Catholic dioceses across the U.S. received aid through the Paycheck Protection Program while sitting on well over $10 billion in cash, short-term investments or other available funds.
Of the 112 dioceses that shared their financial statements, along with the churches and schools they oversee, collected at least $1.5 billion in taxpayer-backed aid. Overall, the nation’s nearly 200 dioceses, where bishops and cardinals govern, and other Catholic institutions received at least $3 billion. A majority of these dioceses reported enough money on hand to cover at least six months of operating expenses, even without any new income.
Church officials pointed out the program’s rules didn’t require them to exhaust their stores of cash and other funds before applying.
The Roman Catholic Diocese of Charlotte turned to the federal government’s signature small business relief program for more than $8 million. The diocese’s headquarters, churches and schools landed the help even though they had roughly $100 million of their own cash and short-term investments available last spring, financial records show. When the cash catastrophe church leaders feared didn’t materialize, those assets topped $110 million by the summer.
Up the interstate from Charlotte in North Carolina, the Raleigh Diocese collected at least $11 million in aid. Yet during the fiscal year that ended in June, overall offerings were down just 5% and the assets available to the diocese, its parishes and schools increased by about $21 million to more than $170 million. In another measure of fiscal health, the diocese didn’t make an emergency draw on its $10 million line of credit.
In Kentucky, funds available to the Archdiocese of Louisville, its parishes and other organizations grew from at least $153 million to $157 million during the fiscal year that ended in June, AP found. Those same offices and organizations received at least $17 million in paycheck money. “The Archdiocese’s operations have not been significantly impacted by the Covid-19 outbreak,” according to its financial statement.
In Illinois, the Archdiocese of Chicago had more than $1 billion in cash and investments in its headquarters and cemetery division as of May, while the faithful continued to donate “more than expected,” according to a review by the independent ratings agency Moody’s Investors Service. Chicago’s parishes, schools and ministries accumulated at least $77 million in paycheck protection funds.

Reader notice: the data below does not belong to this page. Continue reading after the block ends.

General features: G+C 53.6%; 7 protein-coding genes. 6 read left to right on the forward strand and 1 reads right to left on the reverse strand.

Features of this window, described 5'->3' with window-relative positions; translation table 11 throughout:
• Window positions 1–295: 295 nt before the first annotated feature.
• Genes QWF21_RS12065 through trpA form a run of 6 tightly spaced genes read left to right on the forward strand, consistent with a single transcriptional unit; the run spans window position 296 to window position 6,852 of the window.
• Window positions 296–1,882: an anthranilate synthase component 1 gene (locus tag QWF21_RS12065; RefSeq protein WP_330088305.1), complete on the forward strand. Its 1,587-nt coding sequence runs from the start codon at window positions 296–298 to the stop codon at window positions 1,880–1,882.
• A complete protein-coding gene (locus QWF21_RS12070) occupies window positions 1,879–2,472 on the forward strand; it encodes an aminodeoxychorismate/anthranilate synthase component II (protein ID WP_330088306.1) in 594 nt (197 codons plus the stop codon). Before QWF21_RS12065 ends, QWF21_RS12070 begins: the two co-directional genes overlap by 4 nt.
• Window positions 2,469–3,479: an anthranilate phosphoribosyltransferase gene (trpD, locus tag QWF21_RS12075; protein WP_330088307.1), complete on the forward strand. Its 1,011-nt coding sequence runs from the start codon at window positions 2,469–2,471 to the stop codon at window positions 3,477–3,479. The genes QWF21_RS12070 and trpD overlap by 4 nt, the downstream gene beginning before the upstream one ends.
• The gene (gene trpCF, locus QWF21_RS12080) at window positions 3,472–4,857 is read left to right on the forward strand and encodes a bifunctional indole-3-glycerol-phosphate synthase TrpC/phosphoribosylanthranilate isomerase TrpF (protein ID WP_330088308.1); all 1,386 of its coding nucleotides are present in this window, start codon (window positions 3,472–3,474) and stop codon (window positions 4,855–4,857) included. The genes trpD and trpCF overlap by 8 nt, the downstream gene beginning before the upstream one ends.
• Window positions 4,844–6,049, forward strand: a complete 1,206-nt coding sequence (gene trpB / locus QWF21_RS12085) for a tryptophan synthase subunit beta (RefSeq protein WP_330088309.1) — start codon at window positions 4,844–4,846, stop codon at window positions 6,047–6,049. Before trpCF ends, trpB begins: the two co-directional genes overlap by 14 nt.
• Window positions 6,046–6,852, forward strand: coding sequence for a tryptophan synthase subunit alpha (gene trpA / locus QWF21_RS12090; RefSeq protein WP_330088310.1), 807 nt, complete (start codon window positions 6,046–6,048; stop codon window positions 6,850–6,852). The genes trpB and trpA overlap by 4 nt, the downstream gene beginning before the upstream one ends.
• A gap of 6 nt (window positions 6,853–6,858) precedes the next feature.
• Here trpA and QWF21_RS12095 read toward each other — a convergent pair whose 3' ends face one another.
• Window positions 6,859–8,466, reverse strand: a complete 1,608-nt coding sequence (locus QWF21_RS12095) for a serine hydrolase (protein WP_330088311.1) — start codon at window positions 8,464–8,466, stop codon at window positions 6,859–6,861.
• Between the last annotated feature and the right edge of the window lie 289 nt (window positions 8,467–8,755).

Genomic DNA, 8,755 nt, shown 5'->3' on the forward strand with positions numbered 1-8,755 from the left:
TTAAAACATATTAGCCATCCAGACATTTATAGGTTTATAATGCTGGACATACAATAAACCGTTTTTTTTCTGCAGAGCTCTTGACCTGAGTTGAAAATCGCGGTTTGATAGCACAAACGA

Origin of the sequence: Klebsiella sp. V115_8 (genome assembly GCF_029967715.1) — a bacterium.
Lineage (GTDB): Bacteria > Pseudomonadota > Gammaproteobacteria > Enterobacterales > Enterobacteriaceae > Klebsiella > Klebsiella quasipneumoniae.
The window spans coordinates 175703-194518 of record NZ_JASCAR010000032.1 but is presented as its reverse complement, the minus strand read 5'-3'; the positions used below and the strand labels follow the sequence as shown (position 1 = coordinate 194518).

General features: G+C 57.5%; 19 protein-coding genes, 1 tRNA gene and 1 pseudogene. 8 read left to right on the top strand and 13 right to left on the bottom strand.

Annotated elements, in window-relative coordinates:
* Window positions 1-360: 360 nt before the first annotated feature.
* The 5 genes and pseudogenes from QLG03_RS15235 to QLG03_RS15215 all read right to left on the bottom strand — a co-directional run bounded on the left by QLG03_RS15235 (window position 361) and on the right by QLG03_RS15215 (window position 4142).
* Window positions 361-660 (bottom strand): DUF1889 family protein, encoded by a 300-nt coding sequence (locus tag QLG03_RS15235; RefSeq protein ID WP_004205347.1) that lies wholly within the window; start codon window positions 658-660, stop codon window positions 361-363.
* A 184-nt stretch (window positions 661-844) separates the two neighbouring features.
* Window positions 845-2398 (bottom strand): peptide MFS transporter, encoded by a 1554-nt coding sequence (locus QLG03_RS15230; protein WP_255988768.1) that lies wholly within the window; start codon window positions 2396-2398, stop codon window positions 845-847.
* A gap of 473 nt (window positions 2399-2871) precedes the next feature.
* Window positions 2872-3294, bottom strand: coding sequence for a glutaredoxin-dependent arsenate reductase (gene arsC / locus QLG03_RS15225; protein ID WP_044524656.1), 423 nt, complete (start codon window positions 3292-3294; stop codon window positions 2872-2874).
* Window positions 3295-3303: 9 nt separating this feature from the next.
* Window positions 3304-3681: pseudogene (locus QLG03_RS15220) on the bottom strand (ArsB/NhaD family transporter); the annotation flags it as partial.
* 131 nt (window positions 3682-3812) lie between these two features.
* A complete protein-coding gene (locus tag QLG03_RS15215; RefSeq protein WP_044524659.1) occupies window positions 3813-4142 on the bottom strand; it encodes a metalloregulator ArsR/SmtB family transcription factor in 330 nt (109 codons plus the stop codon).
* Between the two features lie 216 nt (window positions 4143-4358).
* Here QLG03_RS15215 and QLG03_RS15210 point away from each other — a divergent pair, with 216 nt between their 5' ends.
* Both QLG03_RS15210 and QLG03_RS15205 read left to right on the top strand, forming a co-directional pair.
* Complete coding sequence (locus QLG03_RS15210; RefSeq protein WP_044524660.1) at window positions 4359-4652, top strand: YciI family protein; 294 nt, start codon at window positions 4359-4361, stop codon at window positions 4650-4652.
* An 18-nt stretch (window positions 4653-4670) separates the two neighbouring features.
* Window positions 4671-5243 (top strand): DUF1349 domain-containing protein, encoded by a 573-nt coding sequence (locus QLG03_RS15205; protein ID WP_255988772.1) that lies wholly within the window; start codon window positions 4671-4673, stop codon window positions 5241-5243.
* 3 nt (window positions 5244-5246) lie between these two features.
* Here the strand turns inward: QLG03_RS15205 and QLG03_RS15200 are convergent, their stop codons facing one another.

Some dioceses reported that their hardest-hit churches saw income drop by 40% or more before donations began to rebound months later, and schools took hits when fundraisers were canceled and families had trouble paying tuition. As revenues fell, dioceses said, wage cuts and a few dozen layoffs were necessary in some offices. Catholic researchers at Georgetown University who surveyed the nation’s bishops last summer found such measures weren’t frequent. In comparison, a survey by the investment bank Goldman Sachs found 42% of small business owners had cut staff or salaries, and that 33% had spent their personal savings to stay open.
By using a special exemption that the church lobbied to include in the paycheck program, Catholic entities amassed at least $3 billion — roughly the same as the combined total of recipients from the other faiths that rounded out the top five, AP found. Baptist, Lutheran, Methodist and Jewish faith-based recipients also totaled at least $3 billion. Catholics account for about a fifth of the U.S. religious population while members of Protestant and Jewish denominations are nearly half. Catholic institutions also received many times more than other major nonprofits with charitable missions and national reach, such as the United Way, Goodwill Industries and Boys & Girls Clubs of America. Overall, Catholic recipients got roughly twice as much as 40 of the largest, most well-known charities in America combined.
So many Catholic entities received help that reporters could not identify them all, even after spending hundreds of hours hand-checking tens of thousands of records in federal data. The church isn’t required to share its financials. As a result, the analysis doesn’t include cash, short-term assets and lines of credit held by some of the largest dioceses. The $10 billion identified doesn’t count important financial pillars of the U.S. church. Among those are its thousands of real estate properties and most of the funds that parishes and schools hold. Also excluded is the money — estimated at $9.5 billion in a 2019 study by the Delaware-based wealth management firm Wilmington Trust — held by charitable foundations created to help dioceses oversee donations. Dioceses can rely on a well-funded support system that includes help from wealthier dioceses, the bishops conference and other Catholic organizations. Canon law, the legal code the Vatican uses to govern the global church, notes that richer dioceses may assist poorer ones.
Rev. James Connell, an accountant for 15 years before joining the priesthood and becoming an administrator in the Milwaukee Archdiocese, explained, that Catholic entities did not need government aid — especially when thousands of small businesses were permanently closing.
“Was it want or need?” Connell asked. “Need must be present, not simply the want. Justice and love of neighbor must include the common good.”
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